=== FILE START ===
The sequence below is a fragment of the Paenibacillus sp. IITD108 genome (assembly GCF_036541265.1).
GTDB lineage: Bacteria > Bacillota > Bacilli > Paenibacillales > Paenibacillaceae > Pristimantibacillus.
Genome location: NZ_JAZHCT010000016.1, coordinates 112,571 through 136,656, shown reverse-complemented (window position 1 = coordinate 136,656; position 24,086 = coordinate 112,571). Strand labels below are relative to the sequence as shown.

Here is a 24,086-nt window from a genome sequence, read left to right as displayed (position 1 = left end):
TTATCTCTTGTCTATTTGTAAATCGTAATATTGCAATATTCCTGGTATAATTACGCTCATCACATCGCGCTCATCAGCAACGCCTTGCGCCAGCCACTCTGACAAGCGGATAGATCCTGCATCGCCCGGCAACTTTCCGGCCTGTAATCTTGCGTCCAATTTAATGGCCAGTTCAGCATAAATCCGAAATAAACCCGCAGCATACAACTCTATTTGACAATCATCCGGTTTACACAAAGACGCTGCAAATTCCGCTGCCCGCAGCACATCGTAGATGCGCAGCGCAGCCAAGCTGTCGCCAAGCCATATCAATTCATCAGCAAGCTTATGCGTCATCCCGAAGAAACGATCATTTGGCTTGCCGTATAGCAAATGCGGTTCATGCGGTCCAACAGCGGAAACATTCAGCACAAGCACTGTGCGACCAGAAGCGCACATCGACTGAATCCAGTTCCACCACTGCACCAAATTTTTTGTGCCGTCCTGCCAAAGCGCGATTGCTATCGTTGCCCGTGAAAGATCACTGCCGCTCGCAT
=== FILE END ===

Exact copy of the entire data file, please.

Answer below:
The sequence below is a fragment of the Paenibacillus sp. IITD108 genome (assembly GCF_036541265.1).
GTDB lineage: Bacteria > Bacillota > Bacilli > Paenibacillales > Paenibacillaceae > Pristimantibacillus.
Genome location: NZ_JAZHCT010000016.1, coordinates 112,571 through 136,656, shown reverse-complemented (window position 1 = coordinate 136,656; position 24,086 = coordinate 112,571). Strand labels below are relative to the sequence as shown.

Here is a 24,086-nt window from a genome sequence, read left to right as displayed (position 1 = left end):
TTATCTCTTGTCTATTTGTAAATCGTAATATTGCAATATTCCTGGTATAATTACGCTCATCACATCGCGCTCATCAGCAACGCCTTGCGCCAGCCACTCTGACAAGCGGATAGATCCTGCATCGCCCGGCAACTTTCCGGCCTGTAATCTTGCGTCCAATTTAATGGCCAGTTCAGCATAAATCCGAAATAAACCCGCAGCATACAACTCTATTTGACAATCATCCGGTTTACACAAAGACGCTGCAAATTCCGCTGCCCGCAGCACATCGTAGATGCGCAGCGCAGCCAAGCTGTCGCCAAGCCATATCAATTCATCAGCAAGCTTATGCGTCATCCCGAAGAAACGATCATTTGGCTTGCCGTATAGCAAATGCGGTTCATGCGGTCCAACAGCGGAAACATTCAGCACAAGCACTGTGCGACCAGAAGCGCACATCGACTGAATCCAGTTCCACCACTGCACCAAATTTTTTGTGCCGTCCTGCCAAAGCGCGATTGCTATCGTTGCCCGTGAAAGATCACTGCCGCTCGCAT